11. Eat off of grandma’s dishes.

Food portions are not the only things that grew over the years — our plate sizes have too. And research has found that we eat more if plates or glasses are large. A solution: use grandma’s dishes. A client of mine did this and lost 20 pounds, effortlessly. If we downsize our plate, we tend to eat less. A small looks bigger on a smaller plate. I invite you to eat a salad of of a big plate and a pasta or meat dish off of a smaller plate. This study found that halving plate size led to a 30 percent reduction in amount of food consumed.

12. Commit to cooking more in 2016.

When we cook, we often make healthier food choices. A recent study found that cooking was associated with a slightly lower risk of developing type 2 diabetes. The researchers also found that in eight years of follow-up, those who ate more home-cooked meals had smaller weight gains and a lower risk of obesity. These findings don’t surprise me. Restaurant portions tend to be larger than amounts we would typically prepare at home. Foods eaten out also tend to be more caloric than home cooked meals.

We would love to hear portion-control tips that have worked for you.

Here’s to a happy — and healthy — 2016!

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Jan. 10

Add more of these 5 superfoods to your diet

Legumes

It’s a new year and a great time for healthy eating and to try new foods. The foods below are not only trending now but are also healthy, delicious, and versatile. As a nutritionist, I urge you give them a try.

 

  1. Cauliflower

Move over kale; cauliflower is the “in” vegetable these days. Cauliflower is a cruciferous vegetable and a member of the brassica family alongside broccoli and Brussel sprouts. It is a nutrition powerhouse, chock full of fiber, vitamin C, vitamin K, and folate. It is also very low in calories; one cup raw cauliflower contains only 25 calories so don’t worry about eating too much.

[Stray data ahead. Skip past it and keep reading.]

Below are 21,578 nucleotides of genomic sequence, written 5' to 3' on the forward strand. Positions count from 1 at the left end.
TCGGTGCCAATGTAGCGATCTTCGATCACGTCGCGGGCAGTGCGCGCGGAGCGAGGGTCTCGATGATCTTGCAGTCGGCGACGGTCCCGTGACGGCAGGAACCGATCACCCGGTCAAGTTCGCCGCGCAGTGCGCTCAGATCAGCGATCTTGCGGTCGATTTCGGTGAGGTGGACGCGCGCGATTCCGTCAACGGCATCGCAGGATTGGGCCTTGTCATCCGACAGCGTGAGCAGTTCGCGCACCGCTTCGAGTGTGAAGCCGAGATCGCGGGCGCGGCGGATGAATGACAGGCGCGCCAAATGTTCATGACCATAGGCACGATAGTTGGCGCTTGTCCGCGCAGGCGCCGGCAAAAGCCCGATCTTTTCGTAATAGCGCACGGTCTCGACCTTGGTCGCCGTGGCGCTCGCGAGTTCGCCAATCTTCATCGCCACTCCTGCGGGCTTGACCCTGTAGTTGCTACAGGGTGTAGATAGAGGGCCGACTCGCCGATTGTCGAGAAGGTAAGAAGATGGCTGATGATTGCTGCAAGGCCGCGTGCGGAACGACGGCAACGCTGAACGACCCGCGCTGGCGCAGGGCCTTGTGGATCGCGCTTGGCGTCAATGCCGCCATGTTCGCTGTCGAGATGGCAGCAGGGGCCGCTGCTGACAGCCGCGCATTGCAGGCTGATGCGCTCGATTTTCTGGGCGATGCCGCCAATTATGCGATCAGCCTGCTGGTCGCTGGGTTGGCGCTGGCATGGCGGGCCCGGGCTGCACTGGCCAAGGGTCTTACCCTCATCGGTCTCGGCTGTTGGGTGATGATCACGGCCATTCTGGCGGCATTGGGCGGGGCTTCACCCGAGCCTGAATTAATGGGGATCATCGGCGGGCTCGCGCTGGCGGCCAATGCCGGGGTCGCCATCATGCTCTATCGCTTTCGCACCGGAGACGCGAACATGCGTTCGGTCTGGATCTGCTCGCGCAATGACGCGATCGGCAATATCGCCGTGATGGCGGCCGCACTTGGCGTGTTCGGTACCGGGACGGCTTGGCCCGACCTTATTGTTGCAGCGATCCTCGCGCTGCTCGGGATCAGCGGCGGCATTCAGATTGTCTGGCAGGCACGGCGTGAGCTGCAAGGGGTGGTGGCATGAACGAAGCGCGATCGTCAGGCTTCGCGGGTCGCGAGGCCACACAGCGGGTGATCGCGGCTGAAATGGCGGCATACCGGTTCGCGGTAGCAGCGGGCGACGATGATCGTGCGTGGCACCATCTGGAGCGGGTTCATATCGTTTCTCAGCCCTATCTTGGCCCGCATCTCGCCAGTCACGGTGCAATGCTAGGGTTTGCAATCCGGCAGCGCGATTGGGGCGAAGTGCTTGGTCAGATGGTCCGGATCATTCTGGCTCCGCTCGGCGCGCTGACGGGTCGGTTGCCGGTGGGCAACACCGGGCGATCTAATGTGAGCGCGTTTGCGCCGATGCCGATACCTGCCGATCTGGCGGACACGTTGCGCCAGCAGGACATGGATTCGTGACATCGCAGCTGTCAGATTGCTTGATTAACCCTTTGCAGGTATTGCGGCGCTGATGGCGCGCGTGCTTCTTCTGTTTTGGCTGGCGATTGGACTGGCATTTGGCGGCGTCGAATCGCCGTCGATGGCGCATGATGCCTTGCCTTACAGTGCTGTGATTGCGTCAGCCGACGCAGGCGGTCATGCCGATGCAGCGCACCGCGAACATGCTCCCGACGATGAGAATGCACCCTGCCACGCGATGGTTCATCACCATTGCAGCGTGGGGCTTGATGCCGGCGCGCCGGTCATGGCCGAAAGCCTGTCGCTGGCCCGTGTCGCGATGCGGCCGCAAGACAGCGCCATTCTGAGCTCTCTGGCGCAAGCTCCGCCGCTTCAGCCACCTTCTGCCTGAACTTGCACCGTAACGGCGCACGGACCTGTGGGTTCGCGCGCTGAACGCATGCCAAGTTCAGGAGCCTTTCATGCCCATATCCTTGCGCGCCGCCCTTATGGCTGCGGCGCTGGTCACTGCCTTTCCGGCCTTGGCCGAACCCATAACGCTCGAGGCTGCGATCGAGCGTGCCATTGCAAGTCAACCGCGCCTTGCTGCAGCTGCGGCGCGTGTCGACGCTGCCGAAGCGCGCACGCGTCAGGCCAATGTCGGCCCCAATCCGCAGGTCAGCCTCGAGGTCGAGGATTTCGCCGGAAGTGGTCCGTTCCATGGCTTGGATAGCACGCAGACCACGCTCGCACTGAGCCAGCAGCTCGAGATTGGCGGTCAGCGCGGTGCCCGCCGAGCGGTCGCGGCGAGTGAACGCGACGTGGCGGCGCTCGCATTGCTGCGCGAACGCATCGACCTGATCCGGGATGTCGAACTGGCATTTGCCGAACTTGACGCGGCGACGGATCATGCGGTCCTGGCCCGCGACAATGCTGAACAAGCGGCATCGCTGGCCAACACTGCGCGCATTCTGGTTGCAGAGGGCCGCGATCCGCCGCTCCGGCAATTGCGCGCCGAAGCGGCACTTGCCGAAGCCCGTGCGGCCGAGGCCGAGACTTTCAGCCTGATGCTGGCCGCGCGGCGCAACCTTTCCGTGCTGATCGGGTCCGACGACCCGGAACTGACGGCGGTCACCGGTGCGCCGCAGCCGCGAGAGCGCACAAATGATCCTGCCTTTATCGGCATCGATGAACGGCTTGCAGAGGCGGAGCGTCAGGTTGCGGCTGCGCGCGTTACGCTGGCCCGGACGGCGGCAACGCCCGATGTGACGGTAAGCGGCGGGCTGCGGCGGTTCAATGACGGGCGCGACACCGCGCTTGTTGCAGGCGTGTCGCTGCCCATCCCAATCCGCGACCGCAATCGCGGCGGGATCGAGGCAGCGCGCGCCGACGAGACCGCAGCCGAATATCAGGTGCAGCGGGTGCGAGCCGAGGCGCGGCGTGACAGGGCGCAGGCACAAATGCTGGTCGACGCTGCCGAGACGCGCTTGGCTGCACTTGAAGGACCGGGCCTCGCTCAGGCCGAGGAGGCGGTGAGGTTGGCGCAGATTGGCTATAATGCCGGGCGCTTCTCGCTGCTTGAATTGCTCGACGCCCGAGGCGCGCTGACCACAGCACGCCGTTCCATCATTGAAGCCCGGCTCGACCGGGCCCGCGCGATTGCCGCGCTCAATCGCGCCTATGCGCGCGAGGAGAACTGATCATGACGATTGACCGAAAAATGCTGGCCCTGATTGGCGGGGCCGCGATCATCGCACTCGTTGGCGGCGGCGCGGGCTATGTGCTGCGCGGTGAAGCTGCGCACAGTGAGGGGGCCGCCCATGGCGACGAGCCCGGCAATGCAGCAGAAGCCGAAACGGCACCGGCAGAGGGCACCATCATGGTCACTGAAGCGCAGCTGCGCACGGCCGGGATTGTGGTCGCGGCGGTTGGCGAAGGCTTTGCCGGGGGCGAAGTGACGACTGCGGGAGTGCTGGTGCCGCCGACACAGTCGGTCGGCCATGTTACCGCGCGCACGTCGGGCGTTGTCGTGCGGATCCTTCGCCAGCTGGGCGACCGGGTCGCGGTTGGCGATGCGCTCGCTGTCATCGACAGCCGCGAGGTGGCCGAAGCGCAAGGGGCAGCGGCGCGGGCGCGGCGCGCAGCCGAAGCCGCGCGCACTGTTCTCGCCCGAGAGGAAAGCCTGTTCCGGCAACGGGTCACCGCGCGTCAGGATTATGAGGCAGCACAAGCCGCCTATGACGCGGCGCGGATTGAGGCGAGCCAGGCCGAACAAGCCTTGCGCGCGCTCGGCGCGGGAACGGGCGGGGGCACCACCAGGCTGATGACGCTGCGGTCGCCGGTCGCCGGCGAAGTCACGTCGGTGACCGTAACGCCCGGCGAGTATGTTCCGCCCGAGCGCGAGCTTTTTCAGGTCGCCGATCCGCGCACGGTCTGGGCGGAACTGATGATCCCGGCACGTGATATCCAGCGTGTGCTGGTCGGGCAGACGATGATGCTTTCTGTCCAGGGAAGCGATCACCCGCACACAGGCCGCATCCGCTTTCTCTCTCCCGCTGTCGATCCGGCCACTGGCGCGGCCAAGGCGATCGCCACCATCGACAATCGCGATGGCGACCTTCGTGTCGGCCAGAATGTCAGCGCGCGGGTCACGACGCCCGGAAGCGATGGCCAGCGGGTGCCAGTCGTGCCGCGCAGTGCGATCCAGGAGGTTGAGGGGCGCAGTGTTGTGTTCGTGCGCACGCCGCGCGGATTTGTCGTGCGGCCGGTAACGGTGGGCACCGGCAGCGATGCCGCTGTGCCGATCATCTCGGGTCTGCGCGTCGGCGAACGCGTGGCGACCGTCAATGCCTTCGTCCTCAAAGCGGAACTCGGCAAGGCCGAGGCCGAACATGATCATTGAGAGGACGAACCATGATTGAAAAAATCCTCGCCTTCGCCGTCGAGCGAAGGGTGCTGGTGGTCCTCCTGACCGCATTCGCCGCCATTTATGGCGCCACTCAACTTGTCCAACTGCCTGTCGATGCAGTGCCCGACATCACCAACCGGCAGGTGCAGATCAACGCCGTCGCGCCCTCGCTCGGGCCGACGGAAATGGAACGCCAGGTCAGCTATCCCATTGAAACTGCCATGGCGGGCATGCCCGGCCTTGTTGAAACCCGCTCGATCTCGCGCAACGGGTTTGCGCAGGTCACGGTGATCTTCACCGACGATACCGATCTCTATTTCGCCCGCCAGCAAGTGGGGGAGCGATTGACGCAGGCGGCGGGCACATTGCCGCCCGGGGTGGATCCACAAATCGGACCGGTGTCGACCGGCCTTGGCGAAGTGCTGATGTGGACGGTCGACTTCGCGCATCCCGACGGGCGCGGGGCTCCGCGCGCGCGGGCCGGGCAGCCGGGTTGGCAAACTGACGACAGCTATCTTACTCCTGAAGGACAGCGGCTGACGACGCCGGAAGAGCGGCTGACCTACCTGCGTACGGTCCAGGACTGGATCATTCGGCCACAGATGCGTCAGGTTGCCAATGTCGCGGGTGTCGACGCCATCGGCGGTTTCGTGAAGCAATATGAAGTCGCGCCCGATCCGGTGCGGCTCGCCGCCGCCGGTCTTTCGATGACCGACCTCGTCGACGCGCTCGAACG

One reason cauliflower may be making a comeback is because of its versatility. When cooked and soft, try experimenting by making cauliflower “rice or potatoes” to replace actual potatoes or rice.

 

  1. Pulses

The United Nations (UN) declared 2016 the International Year of Pulses (IYP). Pulses are comprised of dry peas, beans, lentils, and legumes and are protein-packed and sustainable vegetables.  As discussed in the recently released 2015-2020 Dietary Guidelines for Americans, pulses are also excellent sources of dietary fiber and nutrients, including potassium and the B vitamin folate. They also contain iron and zinc and are a terrific protein choice if you are vegetarian or just interested in cutting back on meat.

Adding pulses to your diet is easy. You can enjoy a split pea soup, throw a handful of chick peas into your salad, or make a delicious lentil stew instead of a meat dish. Ready to incorporate more pulses into your diet? Visit pulsepledge.com to take a 10-week challenge and get access to recipes, meal plans and other resources.

 

  1. Beets

This long lost vegetable is certainly trending now. Eating more beets is good for you and can certainly help boost your nutrient intake.  Beets contain betalains, a potent antioxidant which can help fight off oxidative stress. Beets are also high in fiber, folate, potassium, and magnesium.  This naturally sweet and tasty vegetable also contains anti-inflammatory properties, which can help fight chronic disease such as heart disease, hypertension, inflammation and cancer.

 

  1. Spiralized Vegetables

Spiralizing is a great way to use veggies in different ways, and can certainly help boost your intake. A “spiralizer” is a spiral vegetable slicer that creates strands (resembling pasta) out of vegetables like zucchini, sweet potato, and carrots. You can swap pasta for spiralized zucchini to save lots of calories. And what I love is that you get to eat a bigger portion. While one cup of cooked linguine contains around 200 calories, two cups of cooked veggies like carrots and zucchini contain under 100 calories. You can also add spiralized veggies to your favorite salad or stir-fry for a healthy side dish. It is a great gadget to add to your kitchen.

 

  1. Hemp Seeds

These nutty seeds are rich in protein, fiber, and omega-3 fatty acids.  Use them like you would wheat germ or seeds – sprinkle them on yogurt, oatmeal and other cereals for added flavor, crunch, and nutrients. You can also add them to salads and to sautéed vegetables. You can even use hemp seeds instead of bread crumbs to make a healthy crust for fish or chicken.

 

This post was sponsored by USA Pulses & Pulse Canada. 

Photo courtesy of: USDA/ARS, Keith Weller.